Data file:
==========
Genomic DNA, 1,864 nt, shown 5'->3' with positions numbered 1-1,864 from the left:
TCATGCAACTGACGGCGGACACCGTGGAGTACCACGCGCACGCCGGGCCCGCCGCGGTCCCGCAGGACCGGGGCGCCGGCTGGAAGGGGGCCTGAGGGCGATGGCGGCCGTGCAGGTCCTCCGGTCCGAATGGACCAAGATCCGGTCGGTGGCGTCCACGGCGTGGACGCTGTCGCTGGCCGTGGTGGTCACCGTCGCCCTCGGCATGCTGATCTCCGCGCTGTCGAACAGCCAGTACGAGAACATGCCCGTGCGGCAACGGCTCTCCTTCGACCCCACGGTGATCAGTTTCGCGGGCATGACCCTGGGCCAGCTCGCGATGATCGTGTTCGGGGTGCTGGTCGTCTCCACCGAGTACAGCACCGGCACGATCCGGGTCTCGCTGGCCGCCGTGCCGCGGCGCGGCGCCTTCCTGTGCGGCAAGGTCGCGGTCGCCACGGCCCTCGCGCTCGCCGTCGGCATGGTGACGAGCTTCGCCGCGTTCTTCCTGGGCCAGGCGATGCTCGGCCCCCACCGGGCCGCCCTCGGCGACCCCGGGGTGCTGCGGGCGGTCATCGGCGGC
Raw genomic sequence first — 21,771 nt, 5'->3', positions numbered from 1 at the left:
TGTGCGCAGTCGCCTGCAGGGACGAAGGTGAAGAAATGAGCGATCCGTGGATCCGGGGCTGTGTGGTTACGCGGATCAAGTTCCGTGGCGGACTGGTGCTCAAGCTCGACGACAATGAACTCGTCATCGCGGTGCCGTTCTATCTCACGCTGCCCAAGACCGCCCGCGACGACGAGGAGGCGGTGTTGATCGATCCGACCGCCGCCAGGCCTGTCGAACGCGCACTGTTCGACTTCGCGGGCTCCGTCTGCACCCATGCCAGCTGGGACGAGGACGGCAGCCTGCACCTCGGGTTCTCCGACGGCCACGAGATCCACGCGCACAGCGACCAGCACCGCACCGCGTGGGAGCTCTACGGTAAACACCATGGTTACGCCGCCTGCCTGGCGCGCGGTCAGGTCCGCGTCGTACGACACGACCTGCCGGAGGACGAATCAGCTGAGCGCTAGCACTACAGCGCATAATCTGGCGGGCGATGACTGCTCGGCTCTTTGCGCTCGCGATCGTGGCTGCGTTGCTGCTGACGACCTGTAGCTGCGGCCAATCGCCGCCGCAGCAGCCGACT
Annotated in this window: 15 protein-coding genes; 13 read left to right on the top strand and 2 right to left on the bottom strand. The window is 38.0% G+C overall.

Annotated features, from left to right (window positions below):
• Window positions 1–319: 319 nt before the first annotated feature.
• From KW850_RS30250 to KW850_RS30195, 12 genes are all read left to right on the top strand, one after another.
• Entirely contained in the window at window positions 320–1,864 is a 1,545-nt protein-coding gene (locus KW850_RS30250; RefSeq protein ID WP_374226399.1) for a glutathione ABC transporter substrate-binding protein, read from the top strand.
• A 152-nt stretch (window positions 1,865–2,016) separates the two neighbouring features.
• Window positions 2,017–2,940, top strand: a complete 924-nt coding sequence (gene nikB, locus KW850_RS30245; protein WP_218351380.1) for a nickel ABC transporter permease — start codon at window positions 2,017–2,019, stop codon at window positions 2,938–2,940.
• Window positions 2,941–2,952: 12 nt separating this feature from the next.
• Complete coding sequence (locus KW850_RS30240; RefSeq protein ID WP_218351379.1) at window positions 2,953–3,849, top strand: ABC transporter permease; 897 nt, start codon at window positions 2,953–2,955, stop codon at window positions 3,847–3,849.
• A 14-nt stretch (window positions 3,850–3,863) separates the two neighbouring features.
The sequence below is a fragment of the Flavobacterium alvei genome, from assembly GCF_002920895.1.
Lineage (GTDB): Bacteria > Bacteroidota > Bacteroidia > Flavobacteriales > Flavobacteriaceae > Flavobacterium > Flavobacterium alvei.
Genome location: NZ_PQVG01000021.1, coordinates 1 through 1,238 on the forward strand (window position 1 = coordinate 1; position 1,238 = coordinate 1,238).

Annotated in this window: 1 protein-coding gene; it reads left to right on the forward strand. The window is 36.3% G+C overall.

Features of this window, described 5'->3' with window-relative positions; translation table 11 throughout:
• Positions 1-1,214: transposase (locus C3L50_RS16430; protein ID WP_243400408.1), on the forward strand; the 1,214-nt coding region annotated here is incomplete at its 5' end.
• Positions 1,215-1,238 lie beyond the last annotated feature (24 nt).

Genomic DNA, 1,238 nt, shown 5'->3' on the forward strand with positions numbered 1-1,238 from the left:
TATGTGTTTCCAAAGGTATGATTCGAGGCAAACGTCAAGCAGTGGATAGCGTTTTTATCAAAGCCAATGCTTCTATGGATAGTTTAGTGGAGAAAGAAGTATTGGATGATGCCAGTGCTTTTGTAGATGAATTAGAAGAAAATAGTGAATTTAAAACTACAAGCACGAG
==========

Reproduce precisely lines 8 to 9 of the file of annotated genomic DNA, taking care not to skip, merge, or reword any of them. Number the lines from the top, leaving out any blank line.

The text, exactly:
• From KW850_RS30250 to KW850_RS30195, 12 genes are all read left to right on the top strand, one after another.
• Entirely contained in the window at window positions 320–1,864 is a 1,545-nt protein-coding gene (locus KW850_RS30250; RefSeq protein ID WP_374226399.1) for a glutathione ABC transporter substrate-binding protein, read from the top strand.